m (Text replace - "[[Category:Power,_energy_&_industry_application" to "[[Category:Power,_energy_&_industry_applications")
|Line 14:||Line 14:|
Revision as of 13:36, 13 November 2013
In 1831 Michael Faraday tried to determine what, if any, relationship existed between electricity and magnetism. Faraday wound several different wires near each other on a wooden spool. To one set of wires he attached a galvanometer, an instrument that measures electric current. To the other set of wires he attached a battery. Faraday expected the current flowing in the first set of wires to cause some sort of effect in the second set of wires and it did. However, the effect lasted very briefly and occurred only at the exact time the power from the battery was switched on or off. The experiment seemed inconclusive, so he built a second device, this time winding two wires near one another on an iron ring. This time, just when the power was switched on and off, the galvanometer clearly detected a strong current. This seemed to prove that electricity could be generated from magnetism. This was a breakthrough in our understanding of the nature of electricity and magnetism, but it would soon become very important in the field of engineering, too.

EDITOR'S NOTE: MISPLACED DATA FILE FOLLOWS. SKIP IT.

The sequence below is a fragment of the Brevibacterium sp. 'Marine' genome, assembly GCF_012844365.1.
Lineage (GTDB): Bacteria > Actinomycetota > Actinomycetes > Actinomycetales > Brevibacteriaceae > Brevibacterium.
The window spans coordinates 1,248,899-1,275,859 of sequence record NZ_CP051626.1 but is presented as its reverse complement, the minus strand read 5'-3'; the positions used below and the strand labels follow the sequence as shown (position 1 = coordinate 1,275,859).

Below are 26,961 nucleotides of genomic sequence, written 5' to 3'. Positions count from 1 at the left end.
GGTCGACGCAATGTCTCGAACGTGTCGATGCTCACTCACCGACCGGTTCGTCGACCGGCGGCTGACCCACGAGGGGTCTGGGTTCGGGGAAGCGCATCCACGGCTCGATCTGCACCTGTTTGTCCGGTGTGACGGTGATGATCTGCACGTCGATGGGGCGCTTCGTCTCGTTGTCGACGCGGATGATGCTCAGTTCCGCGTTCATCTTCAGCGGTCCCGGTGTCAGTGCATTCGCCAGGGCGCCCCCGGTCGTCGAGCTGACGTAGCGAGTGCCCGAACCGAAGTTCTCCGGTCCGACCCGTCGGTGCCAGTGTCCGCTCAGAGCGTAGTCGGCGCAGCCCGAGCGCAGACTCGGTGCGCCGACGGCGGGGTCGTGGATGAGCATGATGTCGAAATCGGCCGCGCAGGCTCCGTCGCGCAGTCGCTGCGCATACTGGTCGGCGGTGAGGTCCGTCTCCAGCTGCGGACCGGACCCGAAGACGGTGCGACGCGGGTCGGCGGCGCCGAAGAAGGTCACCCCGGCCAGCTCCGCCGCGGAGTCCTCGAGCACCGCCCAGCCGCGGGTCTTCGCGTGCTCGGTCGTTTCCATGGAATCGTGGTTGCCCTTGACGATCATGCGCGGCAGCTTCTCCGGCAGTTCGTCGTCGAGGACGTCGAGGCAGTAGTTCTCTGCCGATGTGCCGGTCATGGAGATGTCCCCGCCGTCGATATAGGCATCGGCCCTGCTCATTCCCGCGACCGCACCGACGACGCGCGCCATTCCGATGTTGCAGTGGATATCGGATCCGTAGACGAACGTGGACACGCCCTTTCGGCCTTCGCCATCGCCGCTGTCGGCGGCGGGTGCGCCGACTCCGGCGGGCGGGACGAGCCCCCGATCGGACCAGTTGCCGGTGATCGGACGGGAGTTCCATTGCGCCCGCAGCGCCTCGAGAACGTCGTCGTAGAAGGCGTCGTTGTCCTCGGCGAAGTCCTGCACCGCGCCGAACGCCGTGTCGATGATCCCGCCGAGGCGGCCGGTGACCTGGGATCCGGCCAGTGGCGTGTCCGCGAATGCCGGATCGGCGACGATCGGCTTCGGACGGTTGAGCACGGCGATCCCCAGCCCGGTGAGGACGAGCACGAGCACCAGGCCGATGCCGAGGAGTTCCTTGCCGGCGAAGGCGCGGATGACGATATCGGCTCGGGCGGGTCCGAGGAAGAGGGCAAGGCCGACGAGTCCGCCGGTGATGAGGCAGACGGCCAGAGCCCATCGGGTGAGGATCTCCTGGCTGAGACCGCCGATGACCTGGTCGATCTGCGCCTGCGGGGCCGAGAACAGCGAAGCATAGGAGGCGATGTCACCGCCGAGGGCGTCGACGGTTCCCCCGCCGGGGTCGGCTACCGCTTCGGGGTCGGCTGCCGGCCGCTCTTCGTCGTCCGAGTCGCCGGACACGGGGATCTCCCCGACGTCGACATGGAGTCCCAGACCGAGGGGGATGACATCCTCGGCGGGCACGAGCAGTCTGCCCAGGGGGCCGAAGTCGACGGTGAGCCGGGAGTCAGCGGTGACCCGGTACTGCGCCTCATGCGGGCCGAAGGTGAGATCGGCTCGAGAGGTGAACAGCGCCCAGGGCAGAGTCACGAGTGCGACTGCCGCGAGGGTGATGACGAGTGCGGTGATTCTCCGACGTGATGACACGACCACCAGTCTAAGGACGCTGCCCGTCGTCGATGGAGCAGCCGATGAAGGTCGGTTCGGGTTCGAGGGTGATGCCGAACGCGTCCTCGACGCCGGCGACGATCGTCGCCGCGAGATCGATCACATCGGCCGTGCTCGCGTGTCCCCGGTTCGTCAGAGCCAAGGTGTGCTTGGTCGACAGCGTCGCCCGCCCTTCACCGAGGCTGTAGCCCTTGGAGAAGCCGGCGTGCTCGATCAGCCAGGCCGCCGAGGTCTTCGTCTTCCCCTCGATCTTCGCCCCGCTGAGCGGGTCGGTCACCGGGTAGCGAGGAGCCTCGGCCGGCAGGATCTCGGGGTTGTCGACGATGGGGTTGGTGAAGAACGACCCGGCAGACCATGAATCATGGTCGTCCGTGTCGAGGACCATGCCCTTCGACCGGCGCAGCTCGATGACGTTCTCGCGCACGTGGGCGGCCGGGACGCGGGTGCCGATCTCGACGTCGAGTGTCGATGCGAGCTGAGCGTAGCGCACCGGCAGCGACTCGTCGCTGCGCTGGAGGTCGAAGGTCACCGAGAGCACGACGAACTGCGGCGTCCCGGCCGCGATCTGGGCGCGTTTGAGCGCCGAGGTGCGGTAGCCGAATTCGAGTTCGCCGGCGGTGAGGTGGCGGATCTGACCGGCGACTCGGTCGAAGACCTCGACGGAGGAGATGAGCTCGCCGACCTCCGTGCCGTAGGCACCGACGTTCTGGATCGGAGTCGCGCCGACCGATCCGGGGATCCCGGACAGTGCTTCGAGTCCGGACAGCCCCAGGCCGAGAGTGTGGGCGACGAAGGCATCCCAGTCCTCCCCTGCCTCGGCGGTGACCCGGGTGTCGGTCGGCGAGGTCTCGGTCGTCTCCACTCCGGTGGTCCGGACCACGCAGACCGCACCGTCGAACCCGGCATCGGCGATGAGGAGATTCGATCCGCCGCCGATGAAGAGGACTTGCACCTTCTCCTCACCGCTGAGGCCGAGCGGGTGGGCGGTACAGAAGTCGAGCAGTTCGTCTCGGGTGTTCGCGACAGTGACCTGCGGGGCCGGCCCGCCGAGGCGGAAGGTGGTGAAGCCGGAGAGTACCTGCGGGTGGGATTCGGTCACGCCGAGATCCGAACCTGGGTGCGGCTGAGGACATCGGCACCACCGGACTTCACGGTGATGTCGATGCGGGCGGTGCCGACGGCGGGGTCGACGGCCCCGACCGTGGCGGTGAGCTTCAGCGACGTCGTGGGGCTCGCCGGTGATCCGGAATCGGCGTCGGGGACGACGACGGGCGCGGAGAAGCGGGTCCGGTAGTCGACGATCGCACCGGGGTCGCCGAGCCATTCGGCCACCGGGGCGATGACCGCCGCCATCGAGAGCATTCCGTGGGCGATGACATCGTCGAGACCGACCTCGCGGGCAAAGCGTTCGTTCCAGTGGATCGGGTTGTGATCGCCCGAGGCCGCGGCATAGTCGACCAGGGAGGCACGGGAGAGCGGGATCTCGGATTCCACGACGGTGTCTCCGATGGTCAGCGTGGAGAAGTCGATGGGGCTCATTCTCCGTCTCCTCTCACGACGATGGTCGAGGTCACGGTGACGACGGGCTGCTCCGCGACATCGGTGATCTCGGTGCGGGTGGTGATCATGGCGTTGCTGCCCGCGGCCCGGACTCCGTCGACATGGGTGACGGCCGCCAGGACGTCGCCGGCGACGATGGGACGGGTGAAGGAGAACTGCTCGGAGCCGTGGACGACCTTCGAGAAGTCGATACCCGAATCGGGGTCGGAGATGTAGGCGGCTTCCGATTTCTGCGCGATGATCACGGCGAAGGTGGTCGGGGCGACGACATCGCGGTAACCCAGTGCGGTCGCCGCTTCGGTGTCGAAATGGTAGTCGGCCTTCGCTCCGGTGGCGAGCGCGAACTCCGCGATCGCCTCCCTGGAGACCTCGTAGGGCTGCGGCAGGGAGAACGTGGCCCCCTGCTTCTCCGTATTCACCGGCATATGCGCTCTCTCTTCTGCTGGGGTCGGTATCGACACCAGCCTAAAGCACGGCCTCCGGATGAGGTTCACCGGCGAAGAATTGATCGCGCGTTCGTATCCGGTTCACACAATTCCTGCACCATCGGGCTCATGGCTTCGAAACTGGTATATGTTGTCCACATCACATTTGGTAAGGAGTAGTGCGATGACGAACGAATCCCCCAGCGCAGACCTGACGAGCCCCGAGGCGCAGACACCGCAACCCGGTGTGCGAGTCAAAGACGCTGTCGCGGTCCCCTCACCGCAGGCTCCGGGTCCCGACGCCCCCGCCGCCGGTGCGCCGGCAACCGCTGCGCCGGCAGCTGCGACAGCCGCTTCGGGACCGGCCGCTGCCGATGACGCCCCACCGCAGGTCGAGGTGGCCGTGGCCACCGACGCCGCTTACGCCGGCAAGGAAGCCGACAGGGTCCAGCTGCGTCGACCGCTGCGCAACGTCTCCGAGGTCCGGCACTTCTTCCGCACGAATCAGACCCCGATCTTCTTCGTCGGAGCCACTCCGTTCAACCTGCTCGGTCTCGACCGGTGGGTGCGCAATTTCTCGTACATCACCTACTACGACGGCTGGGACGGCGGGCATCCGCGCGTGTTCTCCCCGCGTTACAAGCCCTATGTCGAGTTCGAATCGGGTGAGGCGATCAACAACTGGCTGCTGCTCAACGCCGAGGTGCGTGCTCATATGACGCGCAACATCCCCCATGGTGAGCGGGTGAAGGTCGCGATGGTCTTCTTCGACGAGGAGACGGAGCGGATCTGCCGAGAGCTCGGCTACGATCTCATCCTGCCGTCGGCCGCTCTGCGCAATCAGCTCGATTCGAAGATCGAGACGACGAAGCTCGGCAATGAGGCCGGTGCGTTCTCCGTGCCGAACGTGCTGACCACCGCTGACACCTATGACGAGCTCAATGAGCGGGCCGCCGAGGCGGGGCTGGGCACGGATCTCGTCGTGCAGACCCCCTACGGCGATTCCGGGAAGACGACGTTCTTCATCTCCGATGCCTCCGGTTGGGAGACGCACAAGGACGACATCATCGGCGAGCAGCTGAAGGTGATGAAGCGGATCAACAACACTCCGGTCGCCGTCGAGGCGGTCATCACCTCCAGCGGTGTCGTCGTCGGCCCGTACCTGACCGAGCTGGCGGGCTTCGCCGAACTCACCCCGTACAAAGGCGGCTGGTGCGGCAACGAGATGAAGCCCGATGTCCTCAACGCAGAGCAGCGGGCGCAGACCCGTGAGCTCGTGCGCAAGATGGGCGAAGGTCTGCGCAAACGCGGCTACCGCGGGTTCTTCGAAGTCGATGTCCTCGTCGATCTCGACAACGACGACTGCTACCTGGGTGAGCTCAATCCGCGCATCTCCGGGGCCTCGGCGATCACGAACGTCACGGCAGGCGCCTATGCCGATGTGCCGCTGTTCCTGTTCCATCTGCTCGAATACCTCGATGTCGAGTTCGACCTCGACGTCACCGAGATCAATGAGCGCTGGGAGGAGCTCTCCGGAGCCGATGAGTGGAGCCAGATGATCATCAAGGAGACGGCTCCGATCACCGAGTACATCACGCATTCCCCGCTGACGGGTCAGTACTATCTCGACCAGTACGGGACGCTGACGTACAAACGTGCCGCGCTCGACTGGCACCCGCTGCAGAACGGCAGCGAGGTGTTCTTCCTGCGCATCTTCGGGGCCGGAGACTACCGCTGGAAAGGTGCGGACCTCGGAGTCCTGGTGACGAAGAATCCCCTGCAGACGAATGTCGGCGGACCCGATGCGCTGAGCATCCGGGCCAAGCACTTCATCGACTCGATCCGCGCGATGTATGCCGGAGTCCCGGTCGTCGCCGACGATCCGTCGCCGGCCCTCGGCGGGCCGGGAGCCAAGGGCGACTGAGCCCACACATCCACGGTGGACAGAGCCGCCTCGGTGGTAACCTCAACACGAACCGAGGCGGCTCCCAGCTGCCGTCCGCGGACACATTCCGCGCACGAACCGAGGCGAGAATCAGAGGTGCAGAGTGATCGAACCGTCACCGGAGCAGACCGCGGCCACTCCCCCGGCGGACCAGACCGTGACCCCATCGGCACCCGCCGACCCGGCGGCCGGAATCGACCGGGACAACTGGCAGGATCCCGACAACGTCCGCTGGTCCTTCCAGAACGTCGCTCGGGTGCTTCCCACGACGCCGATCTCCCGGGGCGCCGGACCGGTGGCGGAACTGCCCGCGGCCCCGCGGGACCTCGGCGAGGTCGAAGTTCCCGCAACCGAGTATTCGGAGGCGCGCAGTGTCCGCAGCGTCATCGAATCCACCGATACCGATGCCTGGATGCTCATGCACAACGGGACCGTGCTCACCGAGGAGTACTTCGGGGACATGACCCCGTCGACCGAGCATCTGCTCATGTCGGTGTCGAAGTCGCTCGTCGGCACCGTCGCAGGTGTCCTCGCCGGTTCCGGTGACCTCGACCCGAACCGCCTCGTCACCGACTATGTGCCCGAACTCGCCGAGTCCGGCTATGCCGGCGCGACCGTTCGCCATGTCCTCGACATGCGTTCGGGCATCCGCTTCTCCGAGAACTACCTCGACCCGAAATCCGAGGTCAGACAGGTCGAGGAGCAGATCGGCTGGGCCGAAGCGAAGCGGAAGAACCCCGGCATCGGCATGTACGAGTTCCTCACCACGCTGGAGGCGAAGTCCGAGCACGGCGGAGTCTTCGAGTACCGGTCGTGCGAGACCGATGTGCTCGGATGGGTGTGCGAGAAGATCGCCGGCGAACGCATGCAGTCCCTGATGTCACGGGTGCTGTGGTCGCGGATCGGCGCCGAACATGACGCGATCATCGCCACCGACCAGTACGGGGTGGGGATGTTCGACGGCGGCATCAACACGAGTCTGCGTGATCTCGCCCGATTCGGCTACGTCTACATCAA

It was later discovered that the number of times the wires were wound was important, because a low voltage passing through a small number of turns would induce a high voltage in a coil with many turns. The induction ring was therefore the basis for the transformer, which is used today in electric power systems to step up and step down voltages to different levels. Faraday’s principle of induction also paved the way for the electric motor, a simple version of which he demonstrated later.